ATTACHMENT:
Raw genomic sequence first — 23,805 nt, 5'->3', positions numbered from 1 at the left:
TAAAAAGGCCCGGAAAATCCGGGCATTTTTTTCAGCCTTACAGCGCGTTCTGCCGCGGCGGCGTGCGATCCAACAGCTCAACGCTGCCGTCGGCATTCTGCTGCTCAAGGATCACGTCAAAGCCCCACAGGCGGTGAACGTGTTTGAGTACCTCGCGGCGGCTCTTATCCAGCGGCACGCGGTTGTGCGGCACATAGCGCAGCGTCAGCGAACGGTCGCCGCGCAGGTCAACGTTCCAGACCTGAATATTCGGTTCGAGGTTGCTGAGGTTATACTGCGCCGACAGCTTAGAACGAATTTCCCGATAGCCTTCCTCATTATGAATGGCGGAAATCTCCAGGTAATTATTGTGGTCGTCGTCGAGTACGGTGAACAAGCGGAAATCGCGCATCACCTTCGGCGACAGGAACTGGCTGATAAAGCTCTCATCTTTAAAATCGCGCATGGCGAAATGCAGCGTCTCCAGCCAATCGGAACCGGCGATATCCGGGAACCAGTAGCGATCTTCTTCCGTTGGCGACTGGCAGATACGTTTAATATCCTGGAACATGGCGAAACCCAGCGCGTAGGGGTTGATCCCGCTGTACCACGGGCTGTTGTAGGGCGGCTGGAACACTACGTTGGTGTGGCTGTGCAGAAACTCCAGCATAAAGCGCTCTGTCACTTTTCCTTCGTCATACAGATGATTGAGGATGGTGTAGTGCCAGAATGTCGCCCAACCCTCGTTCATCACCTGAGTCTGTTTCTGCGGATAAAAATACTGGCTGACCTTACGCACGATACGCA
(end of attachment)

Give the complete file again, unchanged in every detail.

Raw genomic sequence first — 23,805 nt, 5'->3', positions numbered from 1 at the left:
TAAAAAGGCCCGGAAAATCCGGGCATTTTTTTCAGCCTTACAGCGCGTTCTGCCGCGGCGGCGTGCGATCCAACAGCTCAACGCTGCCGTCGGCATTCTGCTGCTCAAGGATCACGTCAAAGCCCCACAGGCGGTGAACGTGTTTGAGTACCTCGCGGCGGCTCTTATCCAGCGGCACGCGGTTGTGCGGCACATAGCGCAGCGTCAGCGAACGGTCGCCGCGCAGGTCAACGTTCCAGACCTGAATATTCGGTTCGAGGTTGCTGAGGTTATACTGCGCCGACAGCTTAGAACGAATTTCCCGATAGCCTTCCTCATTATGAATGGCGGAAATCTCCAGGTAATTATTGTGGTCGTCGTCGAGTACGGTGAACAAGCGGAAATCGCGCATCACCTTCGGCGACAGGAACTGGCTGATAAAGCTCTCATCTTTAAAATCGCGCATGGCGAAATGCAGCGTCTCCAGCCAATCGGAACCGGCGATATCCGGGAACCAGTAGCGATCTTCTTCCGTTGGCGACTGGCAGATACGTTTAATATCCTGGAACATGGCGAAACCCAGCGCGTAGGGGTTGATCCCGCTGTACCACGGGCTGTTGTAGGGCGGCTGGAACACTACGTTGGTGTGGCTGTGCAGAAACTCCAGCATAAAGCGCTCTGTCACTTTTCCTTCGTCATACAGATGATTGAGGATGGTGTAGTGCCAGAATGTCGCCCAACCCTCGTTCATCACCTGAGTCTGTTTCTGCGGATAAAAATACTGGCTGACCTTACGCACGATACGCA